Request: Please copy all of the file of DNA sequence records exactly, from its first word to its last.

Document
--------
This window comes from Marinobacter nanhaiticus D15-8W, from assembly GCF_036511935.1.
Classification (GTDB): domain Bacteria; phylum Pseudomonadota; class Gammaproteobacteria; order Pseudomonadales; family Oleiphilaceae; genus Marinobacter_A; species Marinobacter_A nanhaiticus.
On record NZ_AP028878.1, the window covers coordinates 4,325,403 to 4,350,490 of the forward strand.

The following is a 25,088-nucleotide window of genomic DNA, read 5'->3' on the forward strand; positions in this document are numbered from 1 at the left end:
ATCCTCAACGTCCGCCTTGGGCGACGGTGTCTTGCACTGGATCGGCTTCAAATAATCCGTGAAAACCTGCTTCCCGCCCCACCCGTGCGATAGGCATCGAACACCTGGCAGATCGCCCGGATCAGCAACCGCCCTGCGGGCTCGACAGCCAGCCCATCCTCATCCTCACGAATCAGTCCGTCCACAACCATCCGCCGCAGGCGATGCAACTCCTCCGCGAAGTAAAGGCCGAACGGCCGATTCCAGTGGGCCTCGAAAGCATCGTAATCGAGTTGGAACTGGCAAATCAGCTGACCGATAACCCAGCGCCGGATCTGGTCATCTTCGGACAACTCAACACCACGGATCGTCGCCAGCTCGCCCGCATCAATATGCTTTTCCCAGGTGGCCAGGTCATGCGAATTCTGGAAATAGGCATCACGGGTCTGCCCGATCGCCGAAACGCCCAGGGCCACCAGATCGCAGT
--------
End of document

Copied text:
This window comes from Marinobacter nanhaiticus D15-8W, from assembly GCF_036511935.1.
Classification (GTDB): domain Bacteria; phylum Pseudomonadota; class Gammaproteobacteria; order Pseudomonadales; family Oleiphilaceae; genus Marinobacter_A; species Marinobacter_A nanhaiticus.
On record NZ_AP028878.1, the window covers coordinates 4,325,403 to 4,350,490 of the forward strand.

The following is a 25,088-nucleotide window of genomic DNA, read 5'->3' on the forward strand; positions in this document are numbered from 1 at the left end:
ATCCTCAACGTCCGCCTTGGGCGACGGTGTCTTGCACTGGATCGGCTTCAAATAATCCGTGAAAACCTGCTTCCCGCCCCACCCGTGCGATAGGCATCGAACACCTGGCAGATCGCCCGGATCAGCAACCGCCCTGCGGGCTCGACAGCCAGCCCATCCTCATCCTCACGAATCAGTCCGTCCACAACCATCCGCCGCAGGCGATGCAACTCCTCCGCGAAGTAAAGGCCGAACGGCCGATTCCAGTGGGCCTCGAAAGCATCGTAATCGAGTTGGAACTGGCAAATCAGCTGACCGATAACCCAGCGCCGGATCTGGTCATCTTCGGACAACTCAACACCACGGATCGTCGCCAGCTCGCCCGCATCAATATGCTTTTCCCAGGTGGCCAGGTCATGCGAATTCTGGAAATAGGCATCACGGGTCTGCCCGATCGCCGAAACGCCCAGGGCCACCAGATCGCAGT